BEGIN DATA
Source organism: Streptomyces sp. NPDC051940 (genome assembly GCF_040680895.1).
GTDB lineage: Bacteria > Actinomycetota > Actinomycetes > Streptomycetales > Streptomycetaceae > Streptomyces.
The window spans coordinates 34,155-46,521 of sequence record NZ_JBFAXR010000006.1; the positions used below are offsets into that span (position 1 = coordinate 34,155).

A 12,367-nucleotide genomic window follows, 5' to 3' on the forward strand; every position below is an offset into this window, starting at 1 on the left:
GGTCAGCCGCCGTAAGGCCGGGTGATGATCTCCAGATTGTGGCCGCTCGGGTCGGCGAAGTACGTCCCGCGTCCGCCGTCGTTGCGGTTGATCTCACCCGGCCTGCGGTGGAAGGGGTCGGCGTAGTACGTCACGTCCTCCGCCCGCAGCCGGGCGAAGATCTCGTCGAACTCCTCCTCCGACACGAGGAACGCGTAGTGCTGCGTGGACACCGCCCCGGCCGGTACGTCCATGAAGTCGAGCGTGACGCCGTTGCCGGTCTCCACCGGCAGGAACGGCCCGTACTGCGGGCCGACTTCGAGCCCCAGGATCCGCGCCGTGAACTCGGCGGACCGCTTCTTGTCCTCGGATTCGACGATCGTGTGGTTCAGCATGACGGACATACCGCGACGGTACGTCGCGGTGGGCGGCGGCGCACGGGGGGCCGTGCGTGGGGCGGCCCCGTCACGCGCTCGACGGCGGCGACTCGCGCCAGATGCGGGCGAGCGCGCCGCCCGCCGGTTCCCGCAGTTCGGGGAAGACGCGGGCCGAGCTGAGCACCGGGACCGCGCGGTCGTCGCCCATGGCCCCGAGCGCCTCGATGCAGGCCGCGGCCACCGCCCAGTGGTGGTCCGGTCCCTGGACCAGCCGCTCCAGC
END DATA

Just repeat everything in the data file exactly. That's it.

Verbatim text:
Source organism: Streptomyces sp. NPDC051940 (genome assembly GCF_040680895.1).
GTDB lineage: Bacteria > Actinomycetota > Actinomycetes > Streptomycetales > Streptomycetaceae > Streptomyces.
The window spans coordinates 34,155-46,521 of sequence record NZ_JBFAXR010000006.1; the positions used below are offsets into that span (position 1 = coordinate 34,155).

A 12,367-nucleotide genomic window follows, 5' to 3' on the forward strand; every position below is an offset into this window, starting at 1 on the left:
GGTCAGCCGCCGTAAGGCCGGGTGATGATCTCCAGATTGTGGCCGCTCGGGTCGGCGAAGTACGTCCCGCGTCCGCCGTCGTTGCGGTTGATCTCACCCGGCCTGCGGTGGAAGGGGTCGGCGTAGTACGTCACGTCCTCCGCCCGCAGCCGGGCGAAGATCTCGTCGAACTCCTCCTCCGACACGAGGAACGCGTAGTGCTGCGTGGACACCGCCCCGGCCGGTACGTCCATGAAGTCGAGCGTGACGCCGTTGCCGGTCTCCACCGGCAGGAACGGCCCGTACTGCGGGCCGACTTCGAGCCCCAGGATCCGCGCCGTGAACTCGGCGGACCGCTTCTTGTCCTCGGATTCGACGATCGTGTGGTTCAGCATGACGGACATACCGCGACGGTACGTCGCGGTGGGCGGCGGCGCACGGGGGGCCGTGCGTGGGGCGGCCCCGTCACGCGCTCGACGGCGGCGACTCGCGCCAGATGCGGGCGAGCGCGCCGCCCGCCGGTTCCCGCAGTTCGGGGAAGACGCGGGCCGAGCTGAGCACCGGGACCGCGCGGTCGTCGCCCATGGCCCCGAGCGCCTCGATGCAGGCCGCGGCCACCGCCCAGTGGTGGTCCGGTCCCTGGACCAGCCGCTCCAGC